EXCLUSIVE EXCERPT #3 OF CHAPTER 1 BOXCAR CHRISTMAS by Lindsay McKenna

EXCLUSIVE EXCERPT #3 OF CHAPTER 1 BOXCAR CHRISTMAS by Lindsay McKenna

Exclusive excerpt #3

12.18.17

Travis Ramsey was behind the counter of Ramsey Fishing Guides when the bell above the door tinkled, telling him he had an early morning visitor. His fishing guide business was mostly dormant during this time of the year and he had little to do over the coming winter months. Next April when the snows left the Bitterroot Valley where Hamilton sat, fishermen from around the world would stream in to take advantage of the world-class trout in the creeks and river. Looking up, he saw a young woman, her short black hair emphasizing the paleness of her features. Straightening, he saw her look around the large, two story building. As her blue gaze met his, he frowned. She was wearing an Army jacket. A real one, with patches that he quickly recognized. Had she bought it at an Army-Navy store or was she the real deal? She was tall, her shoulders thrown back, wearing a heavy Army rucksack on her back. His gaze dropped to her long legs wrapped in denim to her boots. Those were Army boots. There was something about her, a sense that she was probably ex-military. So was he.

“Can I help you?” he called, walking toward the end of the maple counter that had been in his family since the late 1800’s. He saw her blue eyes narrow upon him, silently evaluating him. There was a glittering intelligence in them, something he rarely saw outside the military. Her fingers tightened around the strap of her rucksack curved across her shoulder. He’d been a Delta Force operator and missed nothing. If she was ex-Army, she didn’t act like office personnel at all. No, she was carefully assessing him on every potential level as he was her. There had been women in Delta Force for over a decade. She certainly behaved like an operator and his respect for her was already amping up. He halted at the end of the counter. “I’m Travis Ramsey. How may I help you?”

The woman looked disheveled, but clean, her clothes showing wear and tear. Something pinged his intuition as she headed toward him, her lips set in a line that suggested she was afraid of his response to whatever she wanted or needed from him. Travis couldn’t prove it, but he never dismissed an intuitive hit. It had saved his life way too many times.

“I’m Jesse Myers. I was walking in the woods along the Bitterroot River when I saw a red caboose in the nearby meadow. I went to the county Recorder’s office here in Hamilton to find the owner and they said it belonged to you.” She hesitated and then said, “I’m looking for a place to rent. I have a part time job at Katie’s Koffee Bean down the street. I can’t afford much, but I would take good care of that boxcar if you’re open to renting it to me.”

Stunned by her request, he nodded, watching fear and hope alternate in her eyes. “You did your homework.”

Jesse managed a weak smile. “It’s my nature. I fell in love with the caboose and thought it would be a great place to stay. I’m not making enough money to rent something in town, yet. I could clean it up, maybe paint it and repair some of the things inside and make it livable once more. I’m pretty good with mechanical and electrical stuff.”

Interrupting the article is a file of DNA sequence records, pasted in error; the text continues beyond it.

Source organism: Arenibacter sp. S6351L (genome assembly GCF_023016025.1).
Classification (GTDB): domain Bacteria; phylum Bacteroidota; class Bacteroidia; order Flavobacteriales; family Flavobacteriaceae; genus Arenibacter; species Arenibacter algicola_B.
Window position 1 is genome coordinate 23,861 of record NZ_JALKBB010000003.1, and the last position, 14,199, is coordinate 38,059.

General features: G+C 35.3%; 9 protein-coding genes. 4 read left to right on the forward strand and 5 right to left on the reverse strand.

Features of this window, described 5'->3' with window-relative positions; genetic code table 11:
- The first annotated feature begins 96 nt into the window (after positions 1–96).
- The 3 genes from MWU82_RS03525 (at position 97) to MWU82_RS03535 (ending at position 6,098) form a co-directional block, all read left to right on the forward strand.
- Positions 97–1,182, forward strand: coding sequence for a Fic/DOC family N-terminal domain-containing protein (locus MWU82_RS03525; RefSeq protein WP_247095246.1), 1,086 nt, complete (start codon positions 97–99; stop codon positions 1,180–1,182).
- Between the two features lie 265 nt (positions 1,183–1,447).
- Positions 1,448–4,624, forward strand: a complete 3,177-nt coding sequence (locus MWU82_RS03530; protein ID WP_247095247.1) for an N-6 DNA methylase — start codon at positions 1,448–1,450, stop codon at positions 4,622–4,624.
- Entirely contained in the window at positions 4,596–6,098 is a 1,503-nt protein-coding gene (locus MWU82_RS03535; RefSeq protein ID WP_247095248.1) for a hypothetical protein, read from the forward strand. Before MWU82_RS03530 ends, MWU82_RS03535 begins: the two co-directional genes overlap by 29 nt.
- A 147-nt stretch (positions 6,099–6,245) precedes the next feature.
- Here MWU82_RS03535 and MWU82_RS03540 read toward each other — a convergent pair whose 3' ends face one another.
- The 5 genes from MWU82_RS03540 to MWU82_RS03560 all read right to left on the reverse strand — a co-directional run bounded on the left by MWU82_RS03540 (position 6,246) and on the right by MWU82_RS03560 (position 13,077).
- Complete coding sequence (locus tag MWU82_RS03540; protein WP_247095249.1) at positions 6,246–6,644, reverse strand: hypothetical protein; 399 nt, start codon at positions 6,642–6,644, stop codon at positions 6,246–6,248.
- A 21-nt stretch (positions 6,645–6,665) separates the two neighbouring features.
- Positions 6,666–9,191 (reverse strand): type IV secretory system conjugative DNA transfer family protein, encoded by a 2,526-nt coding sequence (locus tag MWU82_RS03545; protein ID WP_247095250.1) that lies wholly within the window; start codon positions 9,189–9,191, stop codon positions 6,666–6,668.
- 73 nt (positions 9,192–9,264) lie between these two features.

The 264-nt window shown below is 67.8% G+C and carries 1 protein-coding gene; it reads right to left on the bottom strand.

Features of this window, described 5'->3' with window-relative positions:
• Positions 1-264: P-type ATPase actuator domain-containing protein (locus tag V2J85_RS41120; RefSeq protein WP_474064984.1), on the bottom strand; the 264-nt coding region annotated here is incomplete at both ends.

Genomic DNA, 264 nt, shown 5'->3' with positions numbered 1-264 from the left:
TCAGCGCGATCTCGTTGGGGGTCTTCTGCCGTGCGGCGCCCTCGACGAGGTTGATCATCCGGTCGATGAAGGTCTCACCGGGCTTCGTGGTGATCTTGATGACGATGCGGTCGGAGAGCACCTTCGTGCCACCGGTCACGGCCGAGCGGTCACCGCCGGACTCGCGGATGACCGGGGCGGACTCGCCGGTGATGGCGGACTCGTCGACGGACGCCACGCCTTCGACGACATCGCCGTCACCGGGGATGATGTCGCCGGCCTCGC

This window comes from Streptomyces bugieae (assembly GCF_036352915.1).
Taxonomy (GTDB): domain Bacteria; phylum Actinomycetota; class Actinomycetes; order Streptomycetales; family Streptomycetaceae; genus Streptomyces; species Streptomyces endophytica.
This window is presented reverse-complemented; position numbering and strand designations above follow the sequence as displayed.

Travis liked her low, husky voice. She might be fearful that he’d say no, but she stood her ground and kept good eye contact with him. “You have family around here?” Hamilton was a town of four-thousand plus people and he knew all of them because his family was one of the first to settle in this town.

Shaking her head, she said, “No, sir, I don’t. I was born and raised in Billings, Montana, and that’s where my folks live.”

Things didn’t add up. “And you’ve come to Hamilton to get a job?” Travis knew there were no jobs after tourist season, which ended in late September and didn’t begin again until the first of April. Everyone who worked here was seasonal. What was her story?

“Yes, sir, I have. Growing up, my parents favorite place to go for a weekend or a vacation was Hamilton. I’ve always loved this small town, the people, and how it’s surrounded by nature.” She gave a slight shrug. “I’m not a city person even though I was born in Billings. I need the outdoors, the woods, the water and the quiet.”

She appealed to him on so many levels that Travis felt momentarily rocked by that unexpected awareness. Jesse’s short hair was mannish in cut and that triggered something in him that he hoped to explore with her. “Listen, I’ve got an espresso machine at the rear of the store. Why don’t we go back there, have a cup of coffee and we can talk?” He gestured toward the front door. “There isn’t going to be anyone coming in today. I just bought a half-dozen fresh pastries from the Las Palomas Bakery next door. Let’s talk further in my office?” He wasn’t looking for a woman, but damned if Jesse Myers didn’t call strongly to him, man-to-woman. She was clearly mature for her age, had morals and values because she went to the county office to find out who owned that caboose and then asked to rent it. He’d seen some vets who passed through the area in the summer who squatted and used the caboose, never asking if they could stay there or not. He liked her honesty.

“Well…”

He gestured toward the other end of the store. “Come on. It’s early and I don’t know about you, but hot coffee is something we can all use this time of morning.” Military people were coffee hounds of the first order. He saw her eyes widen momentarily, those thick dark lashes emphasizing them. Pleased, he saw the offer appealed to her.

“Sounds good, Mr. Ramsey.”

“Call me Travis and you can put the ‘sir’ away, too. I’m ex-Army. Are you?” he asked, walking down the length of the counter. He met her at the other end and opened the door to the tourist area of the shop. The waiting room was large, lots of wooden chairs with cushions spaced neatly around the perimeter. At one end was a long table filled with paper coffee cups, boxes of assorted teas, sugar, cream, and spoons, and a very expensive espresso machine. “Put your rucksack on a chair and have a seat,” he invited. Partly shutting the door, he went and turned the machine on. “Coffee? Espresso? What’s your poison?” He grinned a little, wanting the tension she carried to dissolve. He saw her gently set the fifty-pound pack on the floor next to the chair where she sat down.